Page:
- A series of what could be 300 auctions to sell the Aristophil collection will begin on 20 December at Drouot.

- Another great APHA panel review by Paul Gough on "Illustrating Typography and Typos," which featured papers by Lynne Farrington, Vince Golden, and Michael Russem.

- The Princeton Graphic Arts Collection recently acquired a great piece by two 18th-century woman printmakers, Isabella Piccini and Angela Baroni.

- A 1659 Blaeu map showing Australia has gone on display at the National Library of Australia.

- William & Mary's Swem Library has received by donation the Civil War diary of a Union soldier captured and held prisoner at the college.

- Ben Breen asks at Res Obscura, "What Did 17th-Century Food Taste Like?"

- At Echoes from the Vault, the first in a series on "Visualising the Biographical Register of the University of St. Andrews."

- AAS student page Emily Isakson gives a brief overview of forgery-related material in the AAS collections.

Reviews

- Martin Puchner's The Written Word, Matthew Kirschenbaum's Track Changes, and Thomas Mullaney's The Chinese Typewriter; review by Thomas Hale in the Financial Times.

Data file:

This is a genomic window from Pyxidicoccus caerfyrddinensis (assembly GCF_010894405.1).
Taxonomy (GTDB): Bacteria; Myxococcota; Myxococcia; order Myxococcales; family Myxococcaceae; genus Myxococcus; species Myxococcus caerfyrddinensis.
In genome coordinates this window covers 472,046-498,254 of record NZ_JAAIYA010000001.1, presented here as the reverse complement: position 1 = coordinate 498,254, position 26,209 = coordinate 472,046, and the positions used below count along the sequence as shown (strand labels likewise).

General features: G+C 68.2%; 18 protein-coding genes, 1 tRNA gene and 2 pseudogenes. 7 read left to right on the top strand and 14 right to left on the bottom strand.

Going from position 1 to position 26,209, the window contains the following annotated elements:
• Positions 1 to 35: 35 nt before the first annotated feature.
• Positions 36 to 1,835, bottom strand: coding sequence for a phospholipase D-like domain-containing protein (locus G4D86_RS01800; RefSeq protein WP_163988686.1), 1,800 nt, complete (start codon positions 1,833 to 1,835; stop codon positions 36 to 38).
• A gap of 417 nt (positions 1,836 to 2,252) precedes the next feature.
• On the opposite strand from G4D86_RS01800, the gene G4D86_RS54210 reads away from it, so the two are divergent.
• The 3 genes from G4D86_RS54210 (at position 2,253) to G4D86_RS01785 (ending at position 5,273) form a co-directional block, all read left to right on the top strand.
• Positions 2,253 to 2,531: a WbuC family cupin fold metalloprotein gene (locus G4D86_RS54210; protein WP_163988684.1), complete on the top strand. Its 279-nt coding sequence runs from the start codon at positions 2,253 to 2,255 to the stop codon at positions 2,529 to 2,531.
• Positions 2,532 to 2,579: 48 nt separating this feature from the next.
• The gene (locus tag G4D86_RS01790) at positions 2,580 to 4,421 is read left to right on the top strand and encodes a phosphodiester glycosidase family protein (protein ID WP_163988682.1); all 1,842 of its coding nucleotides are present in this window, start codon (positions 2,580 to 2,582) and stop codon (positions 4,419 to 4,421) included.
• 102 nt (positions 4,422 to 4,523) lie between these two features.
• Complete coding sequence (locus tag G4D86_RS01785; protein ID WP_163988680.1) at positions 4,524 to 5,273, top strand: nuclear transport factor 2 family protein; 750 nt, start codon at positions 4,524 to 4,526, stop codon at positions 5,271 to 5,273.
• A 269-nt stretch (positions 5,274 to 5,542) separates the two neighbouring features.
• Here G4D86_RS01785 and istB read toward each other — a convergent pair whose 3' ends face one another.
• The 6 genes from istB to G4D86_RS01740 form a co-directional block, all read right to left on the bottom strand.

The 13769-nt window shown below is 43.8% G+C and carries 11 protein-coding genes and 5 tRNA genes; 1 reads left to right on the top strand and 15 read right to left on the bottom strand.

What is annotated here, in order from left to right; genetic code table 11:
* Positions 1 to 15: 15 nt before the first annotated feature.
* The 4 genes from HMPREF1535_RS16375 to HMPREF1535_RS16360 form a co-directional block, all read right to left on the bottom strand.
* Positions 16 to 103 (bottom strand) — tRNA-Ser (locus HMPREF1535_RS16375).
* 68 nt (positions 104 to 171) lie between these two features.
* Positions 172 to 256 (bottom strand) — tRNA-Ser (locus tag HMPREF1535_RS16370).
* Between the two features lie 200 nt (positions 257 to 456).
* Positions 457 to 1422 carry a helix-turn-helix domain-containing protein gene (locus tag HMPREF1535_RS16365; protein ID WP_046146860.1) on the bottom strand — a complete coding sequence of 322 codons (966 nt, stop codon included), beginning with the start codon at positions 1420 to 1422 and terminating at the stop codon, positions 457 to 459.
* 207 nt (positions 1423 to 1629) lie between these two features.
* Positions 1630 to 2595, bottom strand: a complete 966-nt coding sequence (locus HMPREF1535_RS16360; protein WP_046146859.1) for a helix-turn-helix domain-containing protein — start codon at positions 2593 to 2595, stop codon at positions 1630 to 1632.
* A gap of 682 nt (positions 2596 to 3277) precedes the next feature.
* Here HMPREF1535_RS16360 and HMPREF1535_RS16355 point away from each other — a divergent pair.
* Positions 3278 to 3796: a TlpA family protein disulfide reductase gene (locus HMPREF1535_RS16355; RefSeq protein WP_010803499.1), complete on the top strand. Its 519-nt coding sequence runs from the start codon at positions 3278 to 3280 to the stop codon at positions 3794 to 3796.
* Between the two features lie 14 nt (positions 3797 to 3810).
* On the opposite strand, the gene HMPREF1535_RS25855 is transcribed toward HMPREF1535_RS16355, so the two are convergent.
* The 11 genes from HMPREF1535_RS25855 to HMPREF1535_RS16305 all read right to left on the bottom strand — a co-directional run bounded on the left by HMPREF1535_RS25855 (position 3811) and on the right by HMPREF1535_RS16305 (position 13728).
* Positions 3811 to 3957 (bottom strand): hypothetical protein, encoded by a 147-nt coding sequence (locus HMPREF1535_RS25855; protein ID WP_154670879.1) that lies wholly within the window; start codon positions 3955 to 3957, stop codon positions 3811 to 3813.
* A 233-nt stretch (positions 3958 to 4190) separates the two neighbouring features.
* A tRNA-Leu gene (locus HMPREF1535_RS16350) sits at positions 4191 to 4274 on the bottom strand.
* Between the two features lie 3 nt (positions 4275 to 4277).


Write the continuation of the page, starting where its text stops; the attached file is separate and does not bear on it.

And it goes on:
- Kevin Young's Bunk; reviews by Jonathan Lethem in the NYTimes and Colin Dickey in the LATimes.

- John Crowley's Ka; reviews by Michael Dirda in the WaPo and Elizabeth Hand in the LATimes.

Upcoming Auction

- Library of M. R*** at Pierre Bergé on 22 November.

Sunday, November 05, 2017

Links & Reviews

- Rebecca Romney has "13 Secrets of Rare Book Dealers" for Mental Floss.

- Noah Sheola's got a great post up on the Houghton blog about the importance of good cataloging.

- The November Rare Book Monthly includes Marc Sena Carrel on "Exiting the Bookseller Business," Michael Stillman on an upcoming auction of an early Declaration of Independence broadside, and a Bruce McKinney note about bookseller William Reese being honored by the AAS this week with the Christopher Columbus Baldwin medal (a well-deserved honor, to be sure).

- Hewlett-Packard's extensive archives were destroyed in the recent California wildfires.

- Cynthia Zarin writes for the New Yorker about "The Original Master of Ghost Stories" (M.R. James, of course).

- The manuscript of John Donne's "Courtier's Library" has been identified in the Westminster Abbey archives.